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K-State built to last after 2OT thriller
SALT LAKE CITY
Ever since Frank Martin took over Kansas State’s basketball program three years ago, he’s been searching for a connection to the past.
Sure, he might not have grown up anywhere near Aggieville, but the Miami native still remembers those glory years of Ernie Barrett, Jack Parr and Mitch Richmond.
During those days, it was the team from Manhattan — not that one from Lawrence — that had the most NCAA wins of any school from the state of Kansas.
Twenty-two years later, Kansas State isn’t anywhere close to Kansas’ current win total.
But a team that appears destined to keep dancing right now is one step closer to a stage that many thought the Jayhawks — not the Wildcats — would be playing on this April.
“These kids’ challenge has been to reconnect with that incredible history,” Martin said after his team pulled out a thrilling 101-96 victory in double overtime over No. 6 seed Xavier Thursday night to reach the Elite Eight.
“It makes me proud that these kids have embraced that, to get that passion of K-State basketball going again.”
It’s a passion that begins and ends with Martin, who remains one of the fieriest coaches in college basketball today and demands the very best from his players on each and every possession.
And finally, they’re starting to see it pay off during the most important stretch of the season.
“It’s a dream come true,” said junior forward Curtis Kelly, who transferred from Connecticut to Kansas State at the end of the 2007-08 season.
“This is truly a blessing.”
The Wildcats, after all, needed a few blessings to get past a relentless Xavier team that showed why it’s been only one of two teams to reach the Sweet 16 three years in a row.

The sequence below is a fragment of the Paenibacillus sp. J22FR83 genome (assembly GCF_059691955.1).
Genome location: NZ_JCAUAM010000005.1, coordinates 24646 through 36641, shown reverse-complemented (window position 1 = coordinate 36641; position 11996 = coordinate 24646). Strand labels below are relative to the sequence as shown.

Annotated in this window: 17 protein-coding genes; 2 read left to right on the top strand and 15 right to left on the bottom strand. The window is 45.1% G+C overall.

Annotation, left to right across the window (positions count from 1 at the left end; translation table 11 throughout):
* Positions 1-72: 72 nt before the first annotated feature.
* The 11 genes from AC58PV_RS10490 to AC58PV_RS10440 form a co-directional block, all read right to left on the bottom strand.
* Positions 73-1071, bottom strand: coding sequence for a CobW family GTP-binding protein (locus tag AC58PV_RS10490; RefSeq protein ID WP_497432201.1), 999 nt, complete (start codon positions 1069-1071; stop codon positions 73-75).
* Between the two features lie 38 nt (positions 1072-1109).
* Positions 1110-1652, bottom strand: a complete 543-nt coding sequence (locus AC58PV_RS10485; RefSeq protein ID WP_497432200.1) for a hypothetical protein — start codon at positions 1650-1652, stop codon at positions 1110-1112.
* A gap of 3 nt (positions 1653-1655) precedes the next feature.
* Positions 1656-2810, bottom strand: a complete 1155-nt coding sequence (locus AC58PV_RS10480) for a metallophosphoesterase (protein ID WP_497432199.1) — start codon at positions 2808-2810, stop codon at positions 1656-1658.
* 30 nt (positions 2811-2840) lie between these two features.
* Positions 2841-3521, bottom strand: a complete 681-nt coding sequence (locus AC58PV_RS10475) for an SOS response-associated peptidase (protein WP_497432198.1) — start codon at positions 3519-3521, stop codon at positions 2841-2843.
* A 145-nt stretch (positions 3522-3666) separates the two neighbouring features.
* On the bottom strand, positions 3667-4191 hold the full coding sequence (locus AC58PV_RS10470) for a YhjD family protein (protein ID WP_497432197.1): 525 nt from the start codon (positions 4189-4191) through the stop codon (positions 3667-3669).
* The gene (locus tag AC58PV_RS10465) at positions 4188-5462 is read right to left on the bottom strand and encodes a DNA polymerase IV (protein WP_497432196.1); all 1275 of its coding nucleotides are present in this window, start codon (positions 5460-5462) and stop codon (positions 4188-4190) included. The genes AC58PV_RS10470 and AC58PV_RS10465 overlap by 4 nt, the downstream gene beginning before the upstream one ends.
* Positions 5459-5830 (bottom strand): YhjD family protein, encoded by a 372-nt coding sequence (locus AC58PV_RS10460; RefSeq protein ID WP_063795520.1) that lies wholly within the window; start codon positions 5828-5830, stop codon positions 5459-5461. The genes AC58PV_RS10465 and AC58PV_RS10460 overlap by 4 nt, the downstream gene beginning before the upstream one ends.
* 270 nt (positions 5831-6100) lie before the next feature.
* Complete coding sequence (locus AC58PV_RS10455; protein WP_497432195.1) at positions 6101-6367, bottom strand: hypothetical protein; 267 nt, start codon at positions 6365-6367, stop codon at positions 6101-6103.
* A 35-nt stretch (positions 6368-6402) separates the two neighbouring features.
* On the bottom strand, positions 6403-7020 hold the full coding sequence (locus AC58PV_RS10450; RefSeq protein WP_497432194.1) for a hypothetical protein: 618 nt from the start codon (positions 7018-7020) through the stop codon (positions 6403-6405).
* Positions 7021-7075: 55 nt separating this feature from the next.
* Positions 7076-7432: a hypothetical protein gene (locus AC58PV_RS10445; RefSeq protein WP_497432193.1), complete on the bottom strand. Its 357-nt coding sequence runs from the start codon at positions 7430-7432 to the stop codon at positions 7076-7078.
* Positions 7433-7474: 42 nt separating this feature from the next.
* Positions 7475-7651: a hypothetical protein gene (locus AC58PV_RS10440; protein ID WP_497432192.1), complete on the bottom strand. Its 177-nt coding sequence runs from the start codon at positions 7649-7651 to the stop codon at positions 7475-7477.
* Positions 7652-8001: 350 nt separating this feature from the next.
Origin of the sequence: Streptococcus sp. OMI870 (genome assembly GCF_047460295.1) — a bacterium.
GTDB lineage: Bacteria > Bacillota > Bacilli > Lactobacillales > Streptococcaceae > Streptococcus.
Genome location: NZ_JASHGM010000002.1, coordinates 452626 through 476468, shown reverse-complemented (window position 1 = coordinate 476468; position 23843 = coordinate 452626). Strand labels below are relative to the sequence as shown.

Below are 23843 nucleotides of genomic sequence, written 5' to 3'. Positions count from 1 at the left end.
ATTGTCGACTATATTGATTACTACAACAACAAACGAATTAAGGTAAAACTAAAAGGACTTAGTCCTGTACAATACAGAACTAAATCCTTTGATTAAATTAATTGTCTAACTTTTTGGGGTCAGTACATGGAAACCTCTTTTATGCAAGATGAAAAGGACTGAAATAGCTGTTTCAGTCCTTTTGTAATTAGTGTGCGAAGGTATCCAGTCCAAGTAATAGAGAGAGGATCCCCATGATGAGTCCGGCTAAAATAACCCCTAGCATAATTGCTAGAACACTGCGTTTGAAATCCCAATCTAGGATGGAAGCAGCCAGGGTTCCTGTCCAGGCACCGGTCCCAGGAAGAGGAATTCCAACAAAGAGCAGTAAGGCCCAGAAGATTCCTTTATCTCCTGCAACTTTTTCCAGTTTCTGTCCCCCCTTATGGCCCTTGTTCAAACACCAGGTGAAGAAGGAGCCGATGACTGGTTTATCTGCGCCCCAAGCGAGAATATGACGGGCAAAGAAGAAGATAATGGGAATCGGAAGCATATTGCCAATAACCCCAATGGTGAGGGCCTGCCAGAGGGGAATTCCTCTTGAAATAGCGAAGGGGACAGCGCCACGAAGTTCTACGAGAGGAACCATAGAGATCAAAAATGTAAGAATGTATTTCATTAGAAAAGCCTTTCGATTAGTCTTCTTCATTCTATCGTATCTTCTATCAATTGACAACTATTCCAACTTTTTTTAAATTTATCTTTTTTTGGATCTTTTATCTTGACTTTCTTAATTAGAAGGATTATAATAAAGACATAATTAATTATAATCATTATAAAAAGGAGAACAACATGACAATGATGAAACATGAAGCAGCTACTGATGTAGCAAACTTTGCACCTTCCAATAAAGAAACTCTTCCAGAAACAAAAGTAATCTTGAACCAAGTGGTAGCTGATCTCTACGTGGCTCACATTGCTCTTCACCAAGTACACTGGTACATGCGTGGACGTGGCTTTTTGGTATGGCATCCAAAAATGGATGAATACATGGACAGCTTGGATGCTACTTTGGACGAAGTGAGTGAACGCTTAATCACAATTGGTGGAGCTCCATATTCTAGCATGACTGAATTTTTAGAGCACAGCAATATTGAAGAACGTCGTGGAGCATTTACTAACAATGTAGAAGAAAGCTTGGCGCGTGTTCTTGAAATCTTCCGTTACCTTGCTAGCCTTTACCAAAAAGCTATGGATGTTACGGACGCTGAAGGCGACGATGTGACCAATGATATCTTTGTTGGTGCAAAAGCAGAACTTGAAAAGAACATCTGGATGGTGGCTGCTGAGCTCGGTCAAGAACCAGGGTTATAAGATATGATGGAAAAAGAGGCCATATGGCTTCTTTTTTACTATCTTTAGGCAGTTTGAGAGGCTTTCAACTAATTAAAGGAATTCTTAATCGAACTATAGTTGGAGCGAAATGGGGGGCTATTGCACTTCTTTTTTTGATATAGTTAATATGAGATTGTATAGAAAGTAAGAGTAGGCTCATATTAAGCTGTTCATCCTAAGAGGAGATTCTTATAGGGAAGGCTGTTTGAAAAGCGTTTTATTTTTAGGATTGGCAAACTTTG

Some of those blessings came from Jacob Pullen, who knocked down clutch shot after clutch shot in both overtime sessions and carried K-State with a team-high 28 points on 6-for-12 shooting from beyond the arc.
“It was two teams who didn’t want the season to end,” the junior guard said. “Every time we thought the game was over, you could see it in their eyes.
“They didn’t want their season to end either.”
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Jordan Crawford, in particular, did everything in his power to not let the Musketeers’ season end.
He scored 32 points, including a 35-foot heave that forced the second overtime.
“Times like that, you got to make big shots,” he said.
“I thought it was meant to be,” the 6-foot-4 sophomore added. “Unfortunately, it didn’t happen that way. You got to have some luck to advance in this tournament, too.”
Maybe the luck wasn’t on Xavier’s side.
Or maybe Kansas State just had more weapons in the end.
Between Pullen’s heroics, a 25-point effort from senior guard Denis Clemente and 21 points from Kelly, Kansas State showed it has more than enough offensive firepower to get to Indianapolis and even cut down the nets there.
“It took a lot of courage for our guys to stay the course, especially what happened in regulation and overtime,” Martin said. “That’s what these kids are all about.”
In a sport where upperclassmen have recently been overshadowed by one-and-done freshmen, it was the Wildcats’ experience that ultimately kept their season alive.
“I can understand this is my last tournament,” Clemente explained. “I’m a senior, so I got to lay everything on the court like I’ve been doing.”
Martin, of course, wouldn’t have it any other way.
“That’s what these kids have done all year,” he said.
This weekend, Martin and his players get another opportunity to prove their validity in Saturday’s Elite Eight showdown, and it won’t have to come against a No. 1 seed.
Instead, the Wildcats will get to meet a fifth-seeded Butler team that stunned Big East champ Syracuse earlier in the night and has aspirations of playing as the hometown favorite in this year's Final Four.
Kansas State, oddly enough, will be facing its fourth straight non-BCS opponent in this year's NCAA tournament — with a legitimate chance to earn its first Final Four appearance in almost 50 years.
That should be enough motivation for Martin's team to recover from the 50 minutes of craziness that it shared with the Musketeers Thursday night at EnergySolutions Arena.
“As a team, we have to be mentally tougher than everybody,” Pullen said.
Those great Kansas State teams of the past possessed that same brand of mental toughness.
And for the time being, it looks like these Wildcats have it too.
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